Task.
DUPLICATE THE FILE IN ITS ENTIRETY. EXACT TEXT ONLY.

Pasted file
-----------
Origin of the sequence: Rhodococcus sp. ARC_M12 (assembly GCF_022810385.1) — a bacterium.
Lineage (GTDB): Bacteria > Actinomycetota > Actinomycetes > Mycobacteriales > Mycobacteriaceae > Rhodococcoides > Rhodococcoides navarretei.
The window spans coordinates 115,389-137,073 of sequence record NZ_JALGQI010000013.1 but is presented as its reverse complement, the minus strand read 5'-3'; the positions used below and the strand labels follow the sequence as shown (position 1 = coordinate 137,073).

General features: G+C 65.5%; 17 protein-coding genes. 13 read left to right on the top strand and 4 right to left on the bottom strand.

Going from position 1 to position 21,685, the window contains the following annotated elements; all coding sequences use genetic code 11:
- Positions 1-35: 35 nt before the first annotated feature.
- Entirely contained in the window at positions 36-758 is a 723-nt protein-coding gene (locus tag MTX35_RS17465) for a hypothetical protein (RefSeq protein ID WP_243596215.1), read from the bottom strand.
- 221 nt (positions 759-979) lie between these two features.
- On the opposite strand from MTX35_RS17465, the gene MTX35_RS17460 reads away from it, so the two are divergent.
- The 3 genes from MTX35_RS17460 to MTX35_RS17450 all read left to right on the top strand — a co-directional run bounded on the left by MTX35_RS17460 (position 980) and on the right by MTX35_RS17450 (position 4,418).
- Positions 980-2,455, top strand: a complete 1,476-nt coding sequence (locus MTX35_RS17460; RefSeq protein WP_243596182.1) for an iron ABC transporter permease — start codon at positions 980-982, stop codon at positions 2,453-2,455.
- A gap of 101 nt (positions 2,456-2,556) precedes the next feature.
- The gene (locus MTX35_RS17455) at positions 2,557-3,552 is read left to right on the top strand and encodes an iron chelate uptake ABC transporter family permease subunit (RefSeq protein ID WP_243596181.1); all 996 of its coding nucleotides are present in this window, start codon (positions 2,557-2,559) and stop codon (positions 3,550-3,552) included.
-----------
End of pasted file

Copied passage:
Origin of the sequence: Rhodococcus sp. ARC_M12 (assembly GCF_022810385.1) — a bacterium.
Lineage (GTDB): Bacteria > Actinomycetota > Actinomycetes > Mycobacteriales > Mycobacteriaceae > Rhodococcoides > Rhodococcoides navarretei.
The window spans coordinates 115,389-137,073 of sequence record NZ_JALGQI010000013.1 but is presented as its reverse complement, the minus strand read 5'-3'; the positions used below and the strand labels follow the sequence as shown (position 1 = coordinate 137,073).

General features: G+C 65.5%; 17 protein-coding genes. 13 read left to right on the top strand and 4 right to left on the bottom strand.

Going from position 1 to position 21,685, the window contains the following annotated elements; all coding sequences use genetic code 11:
- Positions 1-35: 35 nt before the first annotated feature.
- Entirely contained in the window at positions 36-758 is a 723-nt protein-coding gene (locus tag MTX35_RS17465) for a hypothetical protein (RefSeq protein ID WP_243596215.1), read from the bottom strand.
- 221 nt (positions 759-979) lie between these two features.
- On the opposite strand from MTX35_RS17465, the gene MTX35_RS17460 reads away from it, so the two are divergent.
- The 3 genes from MTX35_RS17460 to MTX35_RS17450 all read left to right on the top strand — a co-directional run bounded on the left by MTX35_RS17460 (position 980) and on the right by MTX35_RS17450 (position 4,418).
- Positions 980-2,455, top strand: a complete 1,476-nt coding sequence (locus MTX35_RS17460; RefSeq protein WP_243596182.1) for an iron ABC transporter permease — start codon at positions 980-982, stop codon at positions 2,453-2,455.
- A gap of 101 nt (positions 2,456-2,556) precedes the next feature.
- The gene (locus MTX35_RS17455) at positions 2,557-3,552 is read left to right on the top strand and encodes an iron chelate uptake ABC transporter family permease subunit (RefSeq protein ID WP_243596181.1); all 996 of its coding nucleotides are present in this window, start codon (positions 2,557-2,559) and stop codon (positions 3,550-3,552) included.